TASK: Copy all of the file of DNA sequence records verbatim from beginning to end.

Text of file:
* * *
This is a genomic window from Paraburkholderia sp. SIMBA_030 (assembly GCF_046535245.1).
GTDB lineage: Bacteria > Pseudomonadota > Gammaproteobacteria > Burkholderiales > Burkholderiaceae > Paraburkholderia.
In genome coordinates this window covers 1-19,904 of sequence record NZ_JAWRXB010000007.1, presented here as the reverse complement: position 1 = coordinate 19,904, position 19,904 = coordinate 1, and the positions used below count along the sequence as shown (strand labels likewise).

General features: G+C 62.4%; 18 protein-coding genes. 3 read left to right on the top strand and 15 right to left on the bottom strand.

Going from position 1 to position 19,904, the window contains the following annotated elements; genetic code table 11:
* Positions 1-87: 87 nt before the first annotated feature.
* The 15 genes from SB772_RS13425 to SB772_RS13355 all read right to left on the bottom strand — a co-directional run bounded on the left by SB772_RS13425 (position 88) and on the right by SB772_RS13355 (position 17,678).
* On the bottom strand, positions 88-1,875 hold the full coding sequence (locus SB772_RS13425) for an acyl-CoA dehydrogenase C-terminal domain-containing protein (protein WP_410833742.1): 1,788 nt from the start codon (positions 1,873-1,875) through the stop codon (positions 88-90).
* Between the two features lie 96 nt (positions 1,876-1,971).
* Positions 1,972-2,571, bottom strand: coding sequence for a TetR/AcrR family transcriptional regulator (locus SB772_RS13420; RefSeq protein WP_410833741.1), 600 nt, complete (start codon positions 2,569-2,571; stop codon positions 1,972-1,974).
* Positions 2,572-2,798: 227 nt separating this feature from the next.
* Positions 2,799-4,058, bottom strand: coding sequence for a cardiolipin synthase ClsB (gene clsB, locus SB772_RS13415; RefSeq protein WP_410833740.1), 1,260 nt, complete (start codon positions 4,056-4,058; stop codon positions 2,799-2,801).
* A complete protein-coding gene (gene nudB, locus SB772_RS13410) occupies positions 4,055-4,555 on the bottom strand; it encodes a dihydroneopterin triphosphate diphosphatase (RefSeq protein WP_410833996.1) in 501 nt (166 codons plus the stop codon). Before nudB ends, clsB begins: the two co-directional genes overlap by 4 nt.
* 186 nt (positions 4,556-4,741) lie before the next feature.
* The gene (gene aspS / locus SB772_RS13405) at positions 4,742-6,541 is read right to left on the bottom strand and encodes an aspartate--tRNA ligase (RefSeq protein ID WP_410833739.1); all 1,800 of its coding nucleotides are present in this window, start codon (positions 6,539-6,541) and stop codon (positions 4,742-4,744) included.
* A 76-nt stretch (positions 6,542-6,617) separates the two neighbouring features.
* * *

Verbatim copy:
This is a genomic window from Paraburkholderia sp. SIMBA_030 (assembly GCF_046535245.1).
GTDB lineage: Bacteria > Pseudomonadota > Gammaproteobacteria > Burkholderiales > Burkholderiaceae > Paraburkholderia.
In genome coordinates this window covers 1-19,904 of sequence record NZ_JAWRXB010000007.1, presented here as the reverse complement: position 1 = coordinate 19,904, position 19,904 = coordinate 1, and the positions used below count along the sequence as shown (strand labels likewise).

General features: G+C 62.4%; 18 protein-coding genes. 3 read left to right on the top strand and 15 right to left on the bottom strand.

Going from position 1 to position 19,904, the window contains the following annotated elements; genetic code table 11:
* Positions 1-87: 87 nt before the first annotated feature.
* The 15 genes from SB772_RS13425 to SB772_RS13355 all read right to left on the bottom strand — a co-directional run bounded on the left by SB772_RS13425 (position 88) and on the right by SB772_RS13355 (position 17,678).
* On the bottom strand, positions 88-1,875 hold the full coding sequence (locus SB772_RS13425) for an acyl-CoA dehydrogenase C-terminal domain-containing protein (protein WP_410833742.1): 1,788 nt from the start codon (positions 1,873-1,875) through the stop codon (positions 88-90).
* Between the two features lie 96 nt (positions 1,876-1,971).
* Positions 1,972-2,571, bottom strand: coding sequence for a TetR/AcrR family transcriptional regulator (locus SB772_RS13420; RefSeq protein WP_410833741.1), 600 nt, complete (start codon positions 2,569-2,571; stop codon positions 1,972-1,974).
* Positions 2,572-2,798: 227 nt separating this feature from the next.
* Positions 2,799-4,058, bottom strand: coding sequence for a cardiolipin synthase ClsB (gene clsB, locus SB772_RS13415; RefSeq protein WP_410833740.1), 1,260 nt, complete (start codon positions 4,056-4,058; stop codon positions 2,799-2,801).
* A complete protein-coding gene (gene nudB, locus SB772_RS13410) occupies positions 4,055-4,555 on the bottom strand; it encodes a dihydroneopterin triphosphate diphosphatase (RefSeq protein WP_410833996.1) in 501 nt (166 codons plus the stop codon). Before nudB ends, clsB begins: the two co-directional genes overlap by 4 nt.
* 186 nt (positions 4,556-4,741) lie before the next feature.
* The gene (gene aspS / locus SB772_RS13405) at positions 4,742-6,541 is read right to left on the bottom strand and encodes an aspartate--tRNA ligase (RefSeq protein ID WP_410833739.1); all 1,800 of its coding nucleotides are present in this window, start codon (positions 6,539-6,541) and stop codon (positions 4,742-4,744) included.
* A 76-nt stretch (positions 6,542-6,617) separates the two neighbouring features.